THE Election Petition Tribunal, chaired by Justice Malami Dogondaji, in a September 21 verdict, held that the petitioners were unable to prove their allegations. It held that the evidence supplied was mainly based on hearsay and that the unlawful exclusion allegation was not proven. Dismissing Uzodinma’s petition, the tribunal held that the results he presented were not recognised by law as they neither emanated from, nor were authenticated by, INEC.

Justice Dogondaji said Nwosu’s application for judgment on admitted facts could not be sustained on the basis that declaratory reliefs were not granted on admitted facts. The tribunal held that Ararume’s expert witness could not be sustained having not participated in the election. It dismissed Araraume’s and Nwosu’s petitions for lacking in merit and for being incompetent.“Failure to discharge the heavy burden of proof makes the petition liable for dismissal and it is accordingly dismissed,” the tribunal held.

Not satisfied, Ihedioha’s opponents proceeded and approached the Court of Appeal, which also dismissed their appeals on November 19. A five-man panel, led by Justice Oyebisi Omoleye, dismissed the appeals on grounds that they lacked merit. The court also awarded N500,000 cost against all the appellants in Ihedioha’s favour. One of the Justices, however, rejected Ihedioha’s cross-appeal and ordered him to pay N1million to Uzodinma and APC. AA’s and APGA’s appeals were unanimously dismissed, but APC’s appeal was decided by a four-to-one verdict (minority judgment).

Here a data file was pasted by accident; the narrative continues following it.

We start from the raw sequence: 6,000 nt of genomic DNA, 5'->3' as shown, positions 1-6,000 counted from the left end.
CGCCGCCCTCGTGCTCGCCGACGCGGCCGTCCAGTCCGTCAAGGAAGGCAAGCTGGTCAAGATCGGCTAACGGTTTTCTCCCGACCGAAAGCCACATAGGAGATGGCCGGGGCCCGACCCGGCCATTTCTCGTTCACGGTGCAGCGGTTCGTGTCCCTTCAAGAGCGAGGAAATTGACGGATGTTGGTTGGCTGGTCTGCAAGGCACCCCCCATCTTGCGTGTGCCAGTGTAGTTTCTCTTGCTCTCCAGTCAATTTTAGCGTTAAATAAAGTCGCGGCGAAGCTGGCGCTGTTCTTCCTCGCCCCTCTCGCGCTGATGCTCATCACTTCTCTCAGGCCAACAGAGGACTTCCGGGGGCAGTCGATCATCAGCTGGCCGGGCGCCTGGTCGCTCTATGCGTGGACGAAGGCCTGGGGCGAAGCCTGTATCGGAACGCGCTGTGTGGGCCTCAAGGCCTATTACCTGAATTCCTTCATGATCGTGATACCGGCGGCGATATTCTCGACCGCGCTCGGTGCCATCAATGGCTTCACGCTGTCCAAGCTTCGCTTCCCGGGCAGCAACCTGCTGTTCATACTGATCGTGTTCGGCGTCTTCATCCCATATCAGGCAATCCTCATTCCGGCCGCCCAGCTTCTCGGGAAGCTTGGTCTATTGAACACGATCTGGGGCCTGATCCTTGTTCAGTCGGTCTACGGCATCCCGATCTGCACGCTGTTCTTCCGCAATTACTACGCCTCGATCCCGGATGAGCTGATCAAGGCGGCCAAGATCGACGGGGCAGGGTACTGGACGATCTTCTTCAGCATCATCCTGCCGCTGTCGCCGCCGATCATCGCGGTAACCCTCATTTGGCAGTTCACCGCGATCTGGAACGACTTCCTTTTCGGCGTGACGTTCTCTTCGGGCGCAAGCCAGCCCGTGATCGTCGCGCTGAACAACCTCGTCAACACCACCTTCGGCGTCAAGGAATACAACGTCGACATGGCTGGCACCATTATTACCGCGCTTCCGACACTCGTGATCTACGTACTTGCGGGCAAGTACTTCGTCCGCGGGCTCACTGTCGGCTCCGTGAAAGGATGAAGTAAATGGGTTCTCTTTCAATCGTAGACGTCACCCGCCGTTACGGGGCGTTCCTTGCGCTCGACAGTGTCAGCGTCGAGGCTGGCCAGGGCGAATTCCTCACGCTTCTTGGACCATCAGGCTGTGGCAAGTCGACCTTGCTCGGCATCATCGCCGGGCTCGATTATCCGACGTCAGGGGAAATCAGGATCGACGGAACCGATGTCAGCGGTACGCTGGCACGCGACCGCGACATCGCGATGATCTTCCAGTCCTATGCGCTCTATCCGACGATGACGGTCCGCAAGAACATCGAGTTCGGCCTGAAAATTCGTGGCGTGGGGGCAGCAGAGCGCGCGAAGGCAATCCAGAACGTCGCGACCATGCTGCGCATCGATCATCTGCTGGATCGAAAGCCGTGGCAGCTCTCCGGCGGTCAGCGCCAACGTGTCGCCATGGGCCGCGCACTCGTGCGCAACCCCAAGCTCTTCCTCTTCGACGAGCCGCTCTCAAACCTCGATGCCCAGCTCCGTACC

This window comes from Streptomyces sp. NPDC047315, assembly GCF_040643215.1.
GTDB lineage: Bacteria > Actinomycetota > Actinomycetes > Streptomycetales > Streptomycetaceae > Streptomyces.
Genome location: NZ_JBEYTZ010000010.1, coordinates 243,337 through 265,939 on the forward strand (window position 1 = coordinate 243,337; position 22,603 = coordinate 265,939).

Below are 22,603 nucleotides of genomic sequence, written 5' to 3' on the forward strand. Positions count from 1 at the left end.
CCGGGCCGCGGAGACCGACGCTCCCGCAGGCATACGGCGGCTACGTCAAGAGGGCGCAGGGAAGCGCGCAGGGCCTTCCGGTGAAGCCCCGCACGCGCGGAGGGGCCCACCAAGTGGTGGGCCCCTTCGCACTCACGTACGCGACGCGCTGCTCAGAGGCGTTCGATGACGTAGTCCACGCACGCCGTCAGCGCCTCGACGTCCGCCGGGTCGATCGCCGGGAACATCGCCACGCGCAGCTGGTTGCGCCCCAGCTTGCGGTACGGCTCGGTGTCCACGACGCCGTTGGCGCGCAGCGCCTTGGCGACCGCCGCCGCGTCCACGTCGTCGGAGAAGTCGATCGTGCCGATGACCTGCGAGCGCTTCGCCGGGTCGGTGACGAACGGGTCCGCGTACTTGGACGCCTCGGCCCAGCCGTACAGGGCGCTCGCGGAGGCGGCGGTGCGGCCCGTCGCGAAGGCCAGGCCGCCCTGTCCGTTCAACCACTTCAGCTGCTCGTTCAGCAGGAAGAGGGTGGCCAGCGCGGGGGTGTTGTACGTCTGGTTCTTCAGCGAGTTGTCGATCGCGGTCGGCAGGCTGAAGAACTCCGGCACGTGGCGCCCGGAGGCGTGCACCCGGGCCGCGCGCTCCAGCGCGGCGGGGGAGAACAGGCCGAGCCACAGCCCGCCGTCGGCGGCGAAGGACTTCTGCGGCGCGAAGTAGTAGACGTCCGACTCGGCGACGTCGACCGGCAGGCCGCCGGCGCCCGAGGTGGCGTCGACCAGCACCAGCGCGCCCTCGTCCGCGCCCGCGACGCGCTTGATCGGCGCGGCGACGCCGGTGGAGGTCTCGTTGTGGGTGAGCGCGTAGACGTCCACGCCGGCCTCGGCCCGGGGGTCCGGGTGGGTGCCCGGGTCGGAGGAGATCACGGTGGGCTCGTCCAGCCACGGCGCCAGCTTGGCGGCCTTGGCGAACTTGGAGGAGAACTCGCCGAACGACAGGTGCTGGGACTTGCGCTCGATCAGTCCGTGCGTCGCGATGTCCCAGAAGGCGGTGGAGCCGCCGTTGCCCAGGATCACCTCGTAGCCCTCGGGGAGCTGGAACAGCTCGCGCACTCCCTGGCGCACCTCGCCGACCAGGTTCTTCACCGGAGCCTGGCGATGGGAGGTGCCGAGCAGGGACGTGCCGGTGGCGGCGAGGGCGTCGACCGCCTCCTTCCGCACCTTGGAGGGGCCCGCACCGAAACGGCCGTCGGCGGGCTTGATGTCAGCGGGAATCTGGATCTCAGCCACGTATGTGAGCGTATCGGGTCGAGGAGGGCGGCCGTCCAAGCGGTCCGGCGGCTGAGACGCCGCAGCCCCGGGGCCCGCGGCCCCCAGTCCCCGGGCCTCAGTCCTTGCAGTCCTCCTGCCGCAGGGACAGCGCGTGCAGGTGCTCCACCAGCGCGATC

The Court of Appeal disagreed that the election was marred by corrupt practices, non-compliance with the electoral laws and failure to secure the majority of lawful votes cast. It upheld the tribunal’s findings and conclusions. The appellate court found that Uzodinma, who came fourth, called no witness from the polling units, ward or local government level to prove that Ihedioha did not score 25 per cent of the votes cast in 18 out of the 27 LGAs.

The Court of Appeal discountenanced a set of documents in which he claimed to have scored substantial votes from 386 polling units, but which he alleged were excluded by INEC. The appellate court allowed a cross-appeal to the effect that with respect to Section 179 (3) (4) and (5) of the 1999 Constitution (as amended), only the person who came second in an election can make a case regarding Section 179 (2).